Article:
Author:
Cherie Johnson
Subject:
Languages, Language Education (ESL), English Language Arts, Language, Grammar and Vocabulary
Material Type:
Homework/Assignment
Level:
Middle School, High School
Tags:
NE ELA
License:
Creative Commons Attribution Non-Commercial Share Alike
Language:
English

Education Standards

Are we through with prepositional phrases?

Are we through with prepositional phrases?

Overview

The ability to identify prepositional phrases strengthens a writer's ability to write and punctuate complete, grammatically sound sentences.

This plan has been created by Cherie J. Johnson for the purpose of helping middle school students on their way to becoming clean, clear, fluent writers. This material was put together while participating in the workshop- Nebraska’s OER Common’s Hub for ELA & Reading; July 22-24, 2020. 

Overview

Middle School scholars should be able to find prepositional phrases in writing.

Who cares. Who cares? Why?

Prepositional phrases add information to a sentence, but they are not the foundation of the sentence. The best way to check if a sentence is grammatically sound is to find prepostional phrases and throw them out; subjects and predicates are not in the prepositional phrases. What you should have left, after tossing the prep phrases, is the foundational clauses of the sentence containing the subjects and predicates.

The ability to identify prepositional phrases strengthens a writer's ability to write and punctuate complete, grammatically sound sentences.

This plan has been created by Cherie J. Johnson for the purpose of helping middle school students on their way to becoming clean, clear, fluent writers. This material was put together while participating in the workshop- Nebraska’s OER Common’s Hub for ELA & Reading; July 22-24, 2020.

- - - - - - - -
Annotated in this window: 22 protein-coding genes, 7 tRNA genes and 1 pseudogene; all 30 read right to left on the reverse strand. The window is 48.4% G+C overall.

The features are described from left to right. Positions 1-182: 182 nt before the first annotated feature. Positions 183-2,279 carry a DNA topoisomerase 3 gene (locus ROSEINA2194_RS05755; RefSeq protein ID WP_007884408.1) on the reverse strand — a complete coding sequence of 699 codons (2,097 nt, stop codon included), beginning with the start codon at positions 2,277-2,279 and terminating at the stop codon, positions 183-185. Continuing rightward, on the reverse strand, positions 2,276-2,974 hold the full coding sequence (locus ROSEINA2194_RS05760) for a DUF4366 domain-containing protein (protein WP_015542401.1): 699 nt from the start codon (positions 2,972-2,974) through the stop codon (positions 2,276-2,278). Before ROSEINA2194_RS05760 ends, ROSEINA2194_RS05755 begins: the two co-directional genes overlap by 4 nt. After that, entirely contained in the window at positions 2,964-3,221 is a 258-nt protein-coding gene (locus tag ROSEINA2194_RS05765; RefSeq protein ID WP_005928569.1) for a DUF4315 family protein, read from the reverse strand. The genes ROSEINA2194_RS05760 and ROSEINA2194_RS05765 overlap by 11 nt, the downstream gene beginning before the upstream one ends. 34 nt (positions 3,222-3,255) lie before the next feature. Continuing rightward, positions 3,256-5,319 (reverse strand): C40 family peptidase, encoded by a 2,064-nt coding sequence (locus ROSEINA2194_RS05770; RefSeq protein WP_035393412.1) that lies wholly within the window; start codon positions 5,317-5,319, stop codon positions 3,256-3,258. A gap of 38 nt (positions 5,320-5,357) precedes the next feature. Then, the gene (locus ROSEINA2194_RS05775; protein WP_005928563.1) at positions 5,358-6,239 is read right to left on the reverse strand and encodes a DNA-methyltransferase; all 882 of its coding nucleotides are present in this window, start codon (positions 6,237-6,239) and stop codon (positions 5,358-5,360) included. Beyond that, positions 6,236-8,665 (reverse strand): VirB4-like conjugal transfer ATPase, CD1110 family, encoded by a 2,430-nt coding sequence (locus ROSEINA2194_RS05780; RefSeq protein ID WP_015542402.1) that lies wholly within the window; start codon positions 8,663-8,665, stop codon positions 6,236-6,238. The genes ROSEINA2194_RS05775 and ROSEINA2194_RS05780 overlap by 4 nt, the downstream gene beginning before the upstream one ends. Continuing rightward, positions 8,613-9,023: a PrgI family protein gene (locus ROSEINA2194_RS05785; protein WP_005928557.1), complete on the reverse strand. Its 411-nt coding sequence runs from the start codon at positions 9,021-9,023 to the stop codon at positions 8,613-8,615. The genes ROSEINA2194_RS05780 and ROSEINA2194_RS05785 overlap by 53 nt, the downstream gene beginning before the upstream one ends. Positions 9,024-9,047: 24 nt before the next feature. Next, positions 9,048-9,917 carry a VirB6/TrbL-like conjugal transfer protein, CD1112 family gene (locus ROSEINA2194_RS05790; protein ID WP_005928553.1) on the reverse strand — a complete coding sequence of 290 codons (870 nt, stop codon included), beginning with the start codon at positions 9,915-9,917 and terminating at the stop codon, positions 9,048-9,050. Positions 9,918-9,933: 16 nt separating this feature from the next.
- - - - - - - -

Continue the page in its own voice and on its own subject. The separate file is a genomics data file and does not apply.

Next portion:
Nebraska State Standards

LA 7.2.1.h Proofread and edit writing recursively for format and conventions of standard English (e.g., spelling, capitalization, grammar, punctuation, syntax, semantics).

Goal

I use a hard copy notebook with my 7th grade students. It is divided into 4 sections: writing notes, writing vocabulary, reading notes, reading vocabulary. Each time we have a new goal/objective they date and then write out the goal. Research supports the value of students using actual paper and pencil/pen for learning.

Here are some FYI links:

 https://www.timeshighereducation.com/news/pen-and-paper-beats-computers-retaining-knowledge

http://www.ascd.org/publications/educational-leadership/apr18/vol75/num07/The-Magic-of-Writing-Stuff-Down.aspx

This explanation of why learn about prepositional phrases is wordy. It is a lot for 7th grade scholars to write all at once and not throw their pencils at their instructors in rebellion! So this is one of those rare occasions where an organizer or fill in the blank work sheet might be of help. This hard copy should be given out and then put in their notebook. If learning through and electronic platform is happening the student could print their own hard copy if possible.

Goal- lesson's goal or objective

Goal- Scholars will be able to (SWBAT) find and craft prepositional phrases.

Who cares. Who cares? Why?

Prepositional phrases add information to a sentence, but they are not the foundation of the sentence. The best way to check if a sentence is grammatically sound is to find prepostional phrases and throw them out; subjects and predicates will not be in the prepositional phrases. What you should have left, after you toss the prep phrases, is the foundational clauses of the sentence containing the subjects and predicates. The ability to identify prepositional phrases strengthens a writer's ability to write and punctuate complete, grammatically sound sentences.

This document can be printed and used for fill in the blank style notes on the goal of this lesson. Complete and place in notebook.

https://docs.google.com/document/d/1ZEpBN56vNlK2QJQkzF47Nh7MNHOG6FrRmsHRaN2Ftaw/edit#

 

 

Apply prior knowledge.